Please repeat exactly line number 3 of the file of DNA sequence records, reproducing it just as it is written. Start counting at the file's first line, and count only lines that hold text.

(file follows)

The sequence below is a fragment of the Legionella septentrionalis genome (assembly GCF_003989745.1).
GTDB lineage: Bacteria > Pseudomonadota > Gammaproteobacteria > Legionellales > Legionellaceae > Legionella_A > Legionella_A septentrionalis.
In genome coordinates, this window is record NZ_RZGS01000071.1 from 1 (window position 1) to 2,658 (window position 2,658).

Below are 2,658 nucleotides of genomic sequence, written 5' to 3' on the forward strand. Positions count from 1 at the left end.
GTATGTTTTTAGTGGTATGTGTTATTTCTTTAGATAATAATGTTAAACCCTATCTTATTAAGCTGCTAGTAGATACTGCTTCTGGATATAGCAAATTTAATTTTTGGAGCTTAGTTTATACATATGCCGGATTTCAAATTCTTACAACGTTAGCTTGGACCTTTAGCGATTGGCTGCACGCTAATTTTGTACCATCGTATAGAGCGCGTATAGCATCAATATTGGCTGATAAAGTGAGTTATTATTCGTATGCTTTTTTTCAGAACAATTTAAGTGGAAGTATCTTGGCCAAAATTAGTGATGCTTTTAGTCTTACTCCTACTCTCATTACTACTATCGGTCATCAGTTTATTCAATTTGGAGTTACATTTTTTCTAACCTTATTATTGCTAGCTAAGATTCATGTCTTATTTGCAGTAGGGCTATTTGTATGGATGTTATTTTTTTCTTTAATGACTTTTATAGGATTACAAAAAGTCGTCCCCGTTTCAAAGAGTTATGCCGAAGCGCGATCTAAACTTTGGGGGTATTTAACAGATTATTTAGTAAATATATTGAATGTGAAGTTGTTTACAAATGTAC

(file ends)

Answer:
In genome coordinates, this window is record NZ_RZGS01000071.1 from 1 (window position 1) to 2,658 (window position 2,658).